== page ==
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ON THE AGENDA: PLANNING COMMISSION, July 18, 2023
More work syncing the City's housing code with the state of California's recent code changes addressing the housing crisis.
In an effort to address the housing crisis—which we see here in Twentynine Palms with the lack of affordable houses and apartments—for the last several years the state of California has implemented several measures that encourage increased housing density and subsidize affordable housing. Senate Bill 35, for example, streamlined the approval process for certain housing developments and required local governments to meet specific housing production goals.
The Planning Commission meeting on July 18 focuses on the many changes that are needed in the City’s housing development code to come into compliance with the changes the State of California has made over the past several years. Per City Manager Frank Luckino, “this will take several planning commission meetings for the planning commission to hear and absorb.”
What do you think about these changes? You have an opportunity to comment on these and planning issues important to you at every Planning Commission meeting. Please use the opportunity to question your Planning Commission members on the issues affecting our City. Because this meeting’s agenda is brief, it’s a great opportunity to use public comment to address concerns not on the list.
Public comments for all items are limited to three minutes per agenda item, but the public is entitled to fill out requests to speak on multiple items and may also speak during general public comments. To comment, pick up a green form at the desk, fill it out, and hand it to the Clerk who is usually sitting on at the desk at the front of room on the right side. The public can also send comments via email to Planning Commission members and the Community Development Director and request that comments be read at the meeting.
The entire agenda can be found on the city website. The link to the livestream of the meeting is available the day of the meeting.
Approval of the Planning Commission minutes for June 20, 2023.
ITEMS REMOVED FROM CONSENT CALENDAR FOR DISCUSSION / PUBLIC HEARINGS
2 and 3. Development Code Amendment (DCA) - Chapter 19.72 Density Bonus, Chapter 19.114 Community Care Facilities, Chapter 19.116 Emergency Shelters and Accessory Dwelling Units
What is a density bonus? It’s a provision within California's housing code that encourages the development of affordable housing by granting certain incentives to developers to address the state's housing shortage and promote the construction of more affordable units.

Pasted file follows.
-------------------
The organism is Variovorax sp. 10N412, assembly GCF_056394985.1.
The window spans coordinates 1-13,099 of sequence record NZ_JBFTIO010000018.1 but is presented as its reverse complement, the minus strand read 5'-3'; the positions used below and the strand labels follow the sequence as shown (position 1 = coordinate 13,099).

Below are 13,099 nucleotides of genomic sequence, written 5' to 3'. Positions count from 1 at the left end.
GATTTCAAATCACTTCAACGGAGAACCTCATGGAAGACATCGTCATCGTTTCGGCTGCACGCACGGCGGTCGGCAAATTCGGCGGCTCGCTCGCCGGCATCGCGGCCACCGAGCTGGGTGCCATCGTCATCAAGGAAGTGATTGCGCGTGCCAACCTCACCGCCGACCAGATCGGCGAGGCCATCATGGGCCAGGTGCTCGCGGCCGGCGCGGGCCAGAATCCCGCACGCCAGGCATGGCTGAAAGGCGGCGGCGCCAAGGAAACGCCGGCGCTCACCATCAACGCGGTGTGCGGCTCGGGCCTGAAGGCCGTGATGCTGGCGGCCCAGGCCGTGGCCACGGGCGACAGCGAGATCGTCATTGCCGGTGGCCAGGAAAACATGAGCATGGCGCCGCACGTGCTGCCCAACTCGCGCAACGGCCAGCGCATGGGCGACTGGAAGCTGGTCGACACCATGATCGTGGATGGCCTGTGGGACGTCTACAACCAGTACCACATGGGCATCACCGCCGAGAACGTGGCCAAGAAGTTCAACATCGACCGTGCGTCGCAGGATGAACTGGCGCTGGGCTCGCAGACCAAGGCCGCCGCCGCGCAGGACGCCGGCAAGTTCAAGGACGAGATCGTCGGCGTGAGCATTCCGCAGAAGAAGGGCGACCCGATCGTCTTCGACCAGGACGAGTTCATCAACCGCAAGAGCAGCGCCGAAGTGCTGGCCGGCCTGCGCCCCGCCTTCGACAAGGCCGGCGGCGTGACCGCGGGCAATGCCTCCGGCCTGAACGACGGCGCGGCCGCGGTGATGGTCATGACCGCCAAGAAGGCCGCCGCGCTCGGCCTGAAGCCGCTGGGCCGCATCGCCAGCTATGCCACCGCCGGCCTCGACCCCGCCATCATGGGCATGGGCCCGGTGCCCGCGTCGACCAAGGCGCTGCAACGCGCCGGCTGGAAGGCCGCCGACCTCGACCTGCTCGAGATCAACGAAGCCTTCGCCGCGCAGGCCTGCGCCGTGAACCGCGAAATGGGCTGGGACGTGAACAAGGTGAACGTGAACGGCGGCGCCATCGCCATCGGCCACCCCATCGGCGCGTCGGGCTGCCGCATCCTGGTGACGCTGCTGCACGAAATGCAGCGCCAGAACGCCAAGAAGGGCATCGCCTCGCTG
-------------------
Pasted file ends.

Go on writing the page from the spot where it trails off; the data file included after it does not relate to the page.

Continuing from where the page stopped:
What kind of incentives?
Developers can receive permission to construct more housing units than would typically be allowed on the same property, determined by the percentage of affordable units included in the project.
The City may grant concessions and waivers requested to developers to facilitate the construction of affordable units. These concessions might involve relaxing of zoning regulations or design and development standards.
An expedited or streamlined approval process for projects that include affordable housing units, which accelerates the timeline for the construction of these developments.
City code changes also include updates to Accessory Dwelling Unit (ADU) requirements, as well as modifications to location standards for congregate care facilities such as nursing homes and parking requirements for emergency shelters.
The City’s staff’s initial study found no significant environmental impacts—but what about the California Environment Quality Act (CEQA)? How does our City balance density concerns with the area’s rural character, wildlife corridors, and the National Park buffer zone?
Development Code Update: Article 2
The zoning code update includes several programs:
Program HS-9 mandates the addition of Low-Barrier Navigation Centers in mixed-use and non-residential zones, providing shelter and services to homeless individuals. These centers are temporary shelters that help homeless individuals and families quickly obtain permanent housing.
Program HS-20 requires the inclusion of Employee Housing in the Development Code, along with defining what a “family” is and adding parking requirements for emergency shelters. This is a concern here, for example, with housing needed for national park and Marine base staff.
Program HS-21 amends the permitting process for multi-family projects in specific zones—projects with 50 units or fewer will be approved by staff, and projects with more than 50 units will be processed to the Planning Commission with a Site Plan Review. A concern we have is should projects be approved in the National Park Buffer Zone without public review? And what about the proposed limit on multistory structures that’s been discussed in Council?
DISCUSSION AND POTENTIAL ACTION ITEMS - NONE LISTED
Desert Trumpet writer Kat Talley-Jones is a member of the Public Arts Advisory Committee, which is a part of the City of Twentynine Palms.
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